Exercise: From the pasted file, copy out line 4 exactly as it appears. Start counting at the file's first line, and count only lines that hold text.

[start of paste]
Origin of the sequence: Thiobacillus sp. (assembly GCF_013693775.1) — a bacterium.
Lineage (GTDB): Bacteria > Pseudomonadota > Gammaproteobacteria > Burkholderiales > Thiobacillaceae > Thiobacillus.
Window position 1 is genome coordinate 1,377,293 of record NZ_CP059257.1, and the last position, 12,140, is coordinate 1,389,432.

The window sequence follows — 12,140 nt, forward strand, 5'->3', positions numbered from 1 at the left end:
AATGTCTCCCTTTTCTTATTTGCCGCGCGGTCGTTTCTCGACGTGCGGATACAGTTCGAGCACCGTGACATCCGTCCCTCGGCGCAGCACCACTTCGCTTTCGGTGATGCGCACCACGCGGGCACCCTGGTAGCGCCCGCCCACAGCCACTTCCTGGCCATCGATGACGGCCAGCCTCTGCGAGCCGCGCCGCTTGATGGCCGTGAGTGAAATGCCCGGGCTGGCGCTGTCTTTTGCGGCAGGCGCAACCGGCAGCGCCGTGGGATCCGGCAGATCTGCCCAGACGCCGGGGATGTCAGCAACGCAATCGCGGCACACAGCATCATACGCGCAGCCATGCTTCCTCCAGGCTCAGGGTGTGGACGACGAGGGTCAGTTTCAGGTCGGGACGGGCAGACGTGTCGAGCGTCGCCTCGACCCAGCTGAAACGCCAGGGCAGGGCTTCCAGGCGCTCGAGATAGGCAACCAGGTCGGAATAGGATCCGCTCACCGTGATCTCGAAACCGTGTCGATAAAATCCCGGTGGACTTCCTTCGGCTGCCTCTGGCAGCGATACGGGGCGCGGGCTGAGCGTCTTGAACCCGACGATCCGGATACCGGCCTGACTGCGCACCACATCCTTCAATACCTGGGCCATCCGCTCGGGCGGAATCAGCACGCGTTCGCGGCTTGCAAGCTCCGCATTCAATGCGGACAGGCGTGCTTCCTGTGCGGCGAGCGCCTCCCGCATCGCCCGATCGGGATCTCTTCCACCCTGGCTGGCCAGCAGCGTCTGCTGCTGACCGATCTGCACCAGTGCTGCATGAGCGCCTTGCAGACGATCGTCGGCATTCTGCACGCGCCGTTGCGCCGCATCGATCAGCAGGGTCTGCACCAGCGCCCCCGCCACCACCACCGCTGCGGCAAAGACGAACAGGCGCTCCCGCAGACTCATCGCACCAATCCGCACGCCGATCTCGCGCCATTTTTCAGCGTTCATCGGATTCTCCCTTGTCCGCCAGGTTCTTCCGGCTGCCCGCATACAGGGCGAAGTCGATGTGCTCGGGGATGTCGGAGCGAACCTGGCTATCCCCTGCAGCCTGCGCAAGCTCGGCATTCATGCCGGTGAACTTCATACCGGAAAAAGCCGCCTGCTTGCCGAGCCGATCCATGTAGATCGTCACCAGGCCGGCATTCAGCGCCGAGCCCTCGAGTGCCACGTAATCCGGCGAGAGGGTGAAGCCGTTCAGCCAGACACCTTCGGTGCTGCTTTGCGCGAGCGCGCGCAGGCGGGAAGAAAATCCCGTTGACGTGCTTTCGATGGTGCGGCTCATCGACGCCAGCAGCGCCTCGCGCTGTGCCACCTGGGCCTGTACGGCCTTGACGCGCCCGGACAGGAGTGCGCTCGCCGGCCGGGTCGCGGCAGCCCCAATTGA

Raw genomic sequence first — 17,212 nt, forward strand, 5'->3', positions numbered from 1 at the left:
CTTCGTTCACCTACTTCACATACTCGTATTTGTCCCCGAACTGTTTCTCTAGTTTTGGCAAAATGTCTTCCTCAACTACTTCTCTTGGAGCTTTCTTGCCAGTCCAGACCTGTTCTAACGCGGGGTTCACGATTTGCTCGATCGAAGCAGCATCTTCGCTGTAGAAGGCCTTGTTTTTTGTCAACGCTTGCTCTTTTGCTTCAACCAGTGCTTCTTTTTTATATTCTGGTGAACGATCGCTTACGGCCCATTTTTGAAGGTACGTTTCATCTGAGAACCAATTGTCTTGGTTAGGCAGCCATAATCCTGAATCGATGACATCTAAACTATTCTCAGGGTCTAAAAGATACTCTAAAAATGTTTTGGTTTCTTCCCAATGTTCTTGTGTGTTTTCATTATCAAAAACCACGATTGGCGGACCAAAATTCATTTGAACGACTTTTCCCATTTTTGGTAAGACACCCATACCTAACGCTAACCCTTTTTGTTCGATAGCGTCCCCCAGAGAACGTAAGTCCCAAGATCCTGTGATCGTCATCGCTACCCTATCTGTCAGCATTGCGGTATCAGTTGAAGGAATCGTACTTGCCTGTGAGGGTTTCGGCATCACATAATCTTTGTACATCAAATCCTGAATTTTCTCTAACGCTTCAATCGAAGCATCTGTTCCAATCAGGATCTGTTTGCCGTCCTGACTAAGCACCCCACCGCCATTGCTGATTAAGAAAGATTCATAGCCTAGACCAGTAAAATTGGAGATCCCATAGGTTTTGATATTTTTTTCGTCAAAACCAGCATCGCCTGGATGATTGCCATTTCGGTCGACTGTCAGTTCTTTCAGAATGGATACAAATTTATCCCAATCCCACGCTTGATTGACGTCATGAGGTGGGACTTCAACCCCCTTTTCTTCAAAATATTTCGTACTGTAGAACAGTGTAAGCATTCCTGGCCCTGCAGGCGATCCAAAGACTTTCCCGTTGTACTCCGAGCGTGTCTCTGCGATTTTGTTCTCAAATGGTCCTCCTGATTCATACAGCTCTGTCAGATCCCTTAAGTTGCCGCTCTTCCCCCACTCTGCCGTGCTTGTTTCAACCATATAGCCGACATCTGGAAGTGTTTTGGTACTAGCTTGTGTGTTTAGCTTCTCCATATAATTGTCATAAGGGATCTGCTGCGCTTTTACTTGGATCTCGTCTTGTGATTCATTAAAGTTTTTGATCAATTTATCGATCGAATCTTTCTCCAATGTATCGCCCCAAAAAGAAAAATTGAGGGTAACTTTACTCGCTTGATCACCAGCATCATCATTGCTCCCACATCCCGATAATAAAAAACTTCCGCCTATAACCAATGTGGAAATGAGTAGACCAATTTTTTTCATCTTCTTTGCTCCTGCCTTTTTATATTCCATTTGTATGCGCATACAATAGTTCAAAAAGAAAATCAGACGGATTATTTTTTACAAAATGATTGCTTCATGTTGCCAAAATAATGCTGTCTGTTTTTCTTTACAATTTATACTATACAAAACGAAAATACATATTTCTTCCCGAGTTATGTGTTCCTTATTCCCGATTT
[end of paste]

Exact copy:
The window sequence follows — 12,140 nt, forward strand, 5'->3', positions numbered from 1 at the left end: